Paul Wheeler. CEO of the Wheeler Enterprises empire. At age 52, he's a pillar of Atlanta society and a brilliant businessman. But Paul is out of the picture even before the opening credits -- shot dead during an armed robbery.
Julie Rutledge. A savvy, cultured, and attractive Southern woman, seasoned by a stint of study and romance in Paris. She owns the city's most successful and sophisticated art gallery on Peachtree Street. She was also Paul Wheeler's weekly companion at the hotel where he was murdered and was hand in hand with him at the time of his death.
Derek Mitchell. A defense lawyer of renown. Successful, handsome, and despised by the Atlanta PD for his courtroom victories, he goes to the mat to make a case for every client - and headlines for himself. A guilty verdict is not an option. Yet he's not entirely without a conscience, as proven when his life takes a terrible turn toward the cinematic.
Creighton Wheeler. The prodigal nephew of Paul. With movie-star looks and guileless blue eyes, the 28-year-old playboy has a penchant for call girls, fast cars, and designer clothes. But his passion is movies. He studies them, quotes them...and lives them. Even those closest to Creighton can't be sure when he exits reality and enters the fantasy world of films.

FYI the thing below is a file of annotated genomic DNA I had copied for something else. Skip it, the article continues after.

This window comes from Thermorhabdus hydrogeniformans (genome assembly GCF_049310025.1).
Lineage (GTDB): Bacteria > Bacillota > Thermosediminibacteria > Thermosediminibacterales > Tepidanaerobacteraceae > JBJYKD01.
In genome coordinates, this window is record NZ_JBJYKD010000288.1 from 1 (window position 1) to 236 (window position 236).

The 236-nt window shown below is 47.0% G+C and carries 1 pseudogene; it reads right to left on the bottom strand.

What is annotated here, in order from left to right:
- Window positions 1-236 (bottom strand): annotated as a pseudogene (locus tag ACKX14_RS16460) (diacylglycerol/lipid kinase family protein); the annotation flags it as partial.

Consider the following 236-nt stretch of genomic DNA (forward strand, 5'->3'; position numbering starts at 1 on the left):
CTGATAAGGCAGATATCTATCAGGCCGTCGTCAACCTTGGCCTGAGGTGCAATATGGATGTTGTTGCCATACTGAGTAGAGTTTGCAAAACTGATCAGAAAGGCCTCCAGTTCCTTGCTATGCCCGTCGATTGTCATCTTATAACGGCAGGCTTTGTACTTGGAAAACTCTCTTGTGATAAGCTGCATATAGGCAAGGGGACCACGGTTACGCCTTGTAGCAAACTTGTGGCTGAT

The murder of Paul Wheeler has all the elements of a blockbuster: family rivalries, incalculable wealth, and a prominent man dying in the arms of his beautiful mistress. It's a case that could earn Derek Mitchell even greater star power. When the Wheeler family approaches him about defending Creighton for his uncle's murder -- even before he's charged -- he jumps at the chance.
But Derek soon discovers that Julie will stop at nothing to secure justice for Paul...
©2009 Simon & Schuster; (P)2009 Sandra Brown Management Ltd
A good story; a murder to be solved, a man and woman in love, some sex -- what's not to like. Brown likes men; usually her men are kind of psychotic right up till they fall in love with the heroine, but here the man makes more sense than the woman. story keeps moving, a few implausibilities, but niccely done. Slezak is the perfect reader, his women are different from his men in voice, all convincing. Brown has better, but this one is just fine.
The plot was interesting but the constant explicit details of sex was a disappointment.
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